I came out of Uni and was clueless as I had ever been about what to do. I had absolutely no motivation, no confidence and was a waste of space. I wasted far too much of my Uni life, drinking and watching football rather than thinking about my future, but have I come to regret it? No, of course not! Those 3 years served some use as when I decided to the UK, I knew, I’d had my fun.

I admit my initial decision to leave the UK was based on a gut instinct. I’d always had thoughts about moving abroad but I had no idea how to go about it. It was my Dad who had suggested teaching to me but given I hadn’t got any experience, I was going to be waiting at least a year to get on a PCGE program, and in that meantime, what could I have done?

I put two and two together, go abroad and get some experience teaching. The magic idea. Not exactly a career plan, but it was something. I weighed things up, my prospects of getting a job were low, I’m on the autism spectrum and one particularly insulting telephone interview, asking about my interests, choice of university was the last straw. The decision was made, and 10 weeks later, I left the UK.

It’s perhaps unsurprising then that the last 2 years have been a massive learning process. Never lived away from home, Aspergers ‘sufferer’ and when I left the UK, I’d been out of Uni barely 6 months.  It was always going to be a challenge and had the potential, to be a toxic combination and at first it was. The first 2-3 months was very difficult, adapting myself and my ways to live abroad. I struggled, and nearly gave up, but 22 months on from a motorcycle crash that I walked away from, I’m still out here in Asia.

Since then, contrary what my Facebook statuses would lead you to believe, the majority of my life out of the UK has been happy and stable. It’s only when I’ve got set in a routine and got bored, that my motivation has lapsed. Every so often, I need to change how I do things. The ups and downs are normal, and I have never stopped learning. I’ve learnt more in the last 2 years about myself and life, than ever before.

Yet it’s only now, approaching 24 at the back end of 2016, that I feel I have actually started to grow up a bit and take responsibility of things. I’m talking, the last few weeks and it took a bad patch as ever for me to realise, I needed to drag myself up and get things done. I gave myself a kick up the backside and now I’m genuinely happy. It’s been a long time coming.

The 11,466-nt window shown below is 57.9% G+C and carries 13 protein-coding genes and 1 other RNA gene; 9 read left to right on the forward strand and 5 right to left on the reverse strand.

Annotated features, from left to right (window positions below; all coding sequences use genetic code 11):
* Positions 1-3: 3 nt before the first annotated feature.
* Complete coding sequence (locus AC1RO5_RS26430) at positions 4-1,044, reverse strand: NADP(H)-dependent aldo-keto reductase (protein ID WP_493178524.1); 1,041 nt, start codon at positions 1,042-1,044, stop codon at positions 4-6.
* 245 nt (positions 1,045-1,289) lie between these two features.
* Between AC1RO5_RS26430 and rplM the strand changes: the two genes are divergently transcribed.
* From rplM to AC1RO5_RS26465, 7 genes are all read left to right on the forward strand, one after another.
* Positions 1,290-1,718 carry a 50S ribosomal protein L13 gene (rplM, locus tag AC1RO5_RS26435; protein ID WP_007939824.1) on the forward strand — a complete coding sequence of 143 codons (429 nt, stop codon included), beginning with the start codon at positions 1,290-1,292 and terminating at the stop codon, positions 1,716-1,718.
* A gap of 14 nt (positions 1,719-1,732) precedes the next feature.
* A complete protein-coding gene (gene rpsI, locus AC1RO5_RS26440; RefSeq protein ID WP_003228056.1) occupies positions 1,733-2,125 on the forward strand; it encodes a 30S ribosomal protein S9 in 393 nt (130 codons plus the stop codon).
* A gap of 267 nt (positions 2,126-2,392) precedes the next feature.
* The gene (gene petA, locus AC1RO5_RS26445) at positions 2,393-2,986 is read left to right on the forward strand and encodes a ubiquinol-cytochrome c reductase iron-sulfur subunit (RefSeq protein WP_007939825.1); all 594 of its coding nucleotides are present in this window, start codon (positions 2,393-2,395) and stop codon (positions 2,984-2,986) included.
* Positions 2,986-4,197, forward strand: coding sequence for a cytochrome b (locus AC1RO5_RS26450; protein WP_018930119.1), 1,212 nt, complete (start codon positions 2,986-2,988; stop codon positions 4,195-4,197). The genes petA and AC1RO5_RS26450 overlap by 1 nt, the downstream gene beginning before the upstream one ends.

I guess my latest ‘rut’ wasn’t exactly straight forward, anyway. At the end of June, one of my mates left for China and I took over his apartment. I started dating a girl. July and August’s work schedule was fun, I stopped going out as much and I was happy but I forever ducked the issue of my Student Loan. But that was ok, I was happy and motivated.

New routine in early September, me and my girlfriend split because she didn’t have enough time to be with me. It affected me a lot, and I did exactly as I told myself not to, filled the spare time drinking beer at home. Now as mentioned elsewhere, I found motivation to start to travel again but I kept drinking. October pay-day came and I worked out what I’d spent on alcohol, it wasn’t much (maybe £120 worth in 4 weeks) but it was enough. A few nights later, I sat down after work and realised, I could be doing better with myself.

It took a couple of weeks. I had a week of, ‘the solution is home’ but I know, the last place I need to be is home. It’s an easy solution to go home and revisit the old lifestyle even for a couple of weeks. I do miss my family and they know that but the time to visit has to be right. A trip back to the UK will be done but just not yet.

This week I finally got that Student Loan issue sorted and transferred my money back to the UK. I’d been actively avoiding the issue, the typical ‘ostrich’ approach. Why had I avoided the issue? Fear. I’ve been abroad for 2 years, but still get nervous as I would in the UK about going into unknown situations. A one on one transaction is simple but when I have to spend more than a few seconds (haircut, bank transfer) with someone I don’t know, it scares me. It’s the same no matter where I am in the world and I need to get over the fear.